Contained in a court filing, Yolo County officials should be demanding an investigation into the specific conditions at their juvenile detention facility.

But instead, what appears to be happening is that Yolo officials are happy to take the $2.8 million annually for the 30 beds and then look the other way at a series of documented and alleged abuses of the process.

These are questions that Yolo County officials need to be asking:

  1. Who are the people being detained – are they dangerous to themselves or the community as officials claim, or are they simply children who got caught up in the system that has little transparency?
  2. What kind of oversight exists for this system?
  3. What are the conditions under which these kids are being housed? Should these kids be treated as criminals?  Are they criminals?
  4. Is the treatment here protecting kids who might otherwise be deported and brutalized in their native country, or are we contributing to their continued traumatization with the conditions of the detention center?
  5. Are there problems with the treatment of people in custody at the juvenile detention center?

—David M. Greenwald reporting

About The Author

David Greenwald is the founder, editor, and executive director of the Davis Vanguard. He founded the Vanguard in 2006. David Greenwald moved to Davis in 1996 to attend Graduate School at UC Davis in Political Science. He lives in South Davis with his wife Cecilia Escamilla Greenwald and three children.

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  1. Sharla C.

    These questions could be brought to the Juvenile Justice and Delinquency Prevention Commission to investigate.  When I was on the commission, we were closely monitoring the DA’s practice of direct filing, which resulted in long stays in Juvenile Hall while they’re cases slowly wound through adult criminal court.  These kids were not offerred an opportunity to post bail.   Some kids ended up being acquited after several years in the Hall and then merely released without any services to transition them into the community.  At that time, the contract with ORR was just starting and youth were being held only a few months at the most and in one of the pods with the younger boys and female detainees, not the pod with older kids charged with more serious crimes (murder, attempted murder, etc.)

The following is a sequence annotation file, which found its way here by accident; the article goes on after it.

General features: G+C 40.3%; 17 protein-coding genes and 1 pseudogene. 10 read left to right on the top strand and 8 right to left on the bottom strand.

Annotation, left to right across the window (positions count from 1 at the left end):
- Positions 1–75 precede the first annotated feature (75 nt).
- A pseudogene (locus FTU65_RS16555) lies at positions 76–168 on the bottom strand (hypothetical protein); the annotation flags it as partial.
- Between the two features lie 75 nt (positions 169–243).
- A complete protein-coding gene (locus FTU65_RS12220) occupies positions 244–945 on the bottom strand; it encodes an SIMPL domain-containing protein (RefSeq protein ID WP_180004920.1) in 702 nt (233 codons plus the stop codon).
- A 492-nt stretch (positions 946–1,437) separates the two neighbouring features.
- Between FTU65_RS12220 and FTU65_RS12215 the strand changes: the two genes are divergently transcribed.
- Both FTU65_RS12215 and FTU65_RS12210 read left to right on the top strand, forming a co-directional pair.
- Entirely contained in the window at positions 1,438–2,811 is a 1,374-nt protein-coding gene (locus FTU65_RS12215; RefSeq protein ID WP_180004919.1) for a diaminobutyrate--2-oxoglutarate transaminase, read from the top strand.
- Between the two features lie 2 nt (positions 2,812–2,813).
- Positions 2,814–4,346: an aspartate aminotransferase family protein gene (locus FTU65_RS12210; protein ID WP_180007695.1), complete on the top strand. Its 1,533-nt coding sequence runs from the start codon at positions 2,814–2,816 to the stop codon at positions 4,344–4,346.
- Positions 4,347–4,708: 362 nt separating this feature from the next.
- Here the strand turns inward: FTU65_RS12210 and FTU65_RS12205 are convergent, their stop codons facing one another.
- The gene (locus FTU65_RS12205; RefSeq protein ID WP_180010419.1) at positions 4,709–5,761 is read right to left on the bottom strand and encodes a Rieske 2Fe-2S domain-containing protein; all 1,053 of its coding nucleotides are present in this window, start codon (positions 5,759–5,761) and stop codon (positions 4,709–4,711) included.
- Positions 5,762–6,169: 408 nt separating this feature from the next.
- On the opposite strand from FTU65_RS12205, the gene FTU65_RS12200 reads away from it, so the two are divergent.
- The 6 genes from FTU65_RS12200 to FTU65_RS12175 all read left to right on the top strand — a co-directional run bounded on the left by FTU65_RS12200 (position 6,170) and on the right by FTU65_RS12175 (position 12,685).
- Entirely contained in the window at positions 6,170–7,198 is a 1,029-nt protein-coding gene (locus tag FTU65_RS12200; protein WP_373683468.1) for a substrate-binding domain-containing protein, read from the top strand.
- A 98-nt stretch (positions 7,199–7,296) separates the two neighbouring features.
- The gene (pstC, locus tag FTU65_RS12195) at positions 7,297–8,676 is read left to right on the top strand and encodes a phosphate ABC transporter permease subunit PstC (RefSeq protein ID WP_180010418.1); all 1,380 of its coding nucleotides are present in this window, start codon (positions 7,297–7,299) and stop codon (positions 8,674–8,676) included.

The Commission has a level of security clearance which allows them to go into the Hall, and Court.    They can demand detailed information about how many kids are being held and why, and the length of their stay.  They can visit inside the Hall at any time to monitor conditions.  They can look into staffing, if kids are being locked in their rooms during day hours, prevented from attending school, incidents of force by officers, etc.  They should investigate the allegation of oral sex by Hall staff.

      1. Sharla C.

        A couple of years ago.  They are always looking for people in the community to serve on this commission.  The membership tends to be predominately made up of former probation and education professionals and I feel that it needs more people from the broader community who can advocate for the youth.  When I started there was around 35-45 or more Yolo County kids in the Hall at any time.  When I resigned the numbers were down to around 25-28 kids.  There was improvement in how the kids were interviewed and a shift in understanding that kids were better off at home, than in the Hall in most cases.  I experienced a lot of frustration with trying to affect change, but I do think it has the potential to provide closer oversight.  The mere fact that the lawyers had to go to the media to get their client’s needs met, means that the Commission is not living up to its potential.

  2. Matt Rexroad

    If Congressman John Garamendi was such a force the federal agency in charge of this program would have solved this problem by now. This is just political grandstanding.

    Matt Rexroad


    1. Tia Will


      This is just political grandstanding.”

      There are two separate issues here. You may feel that Rep. Garamendi’s actions are political grandstanding. But there is no way that release from an unwarranted detention can be seen as nothing more than political grandstanding.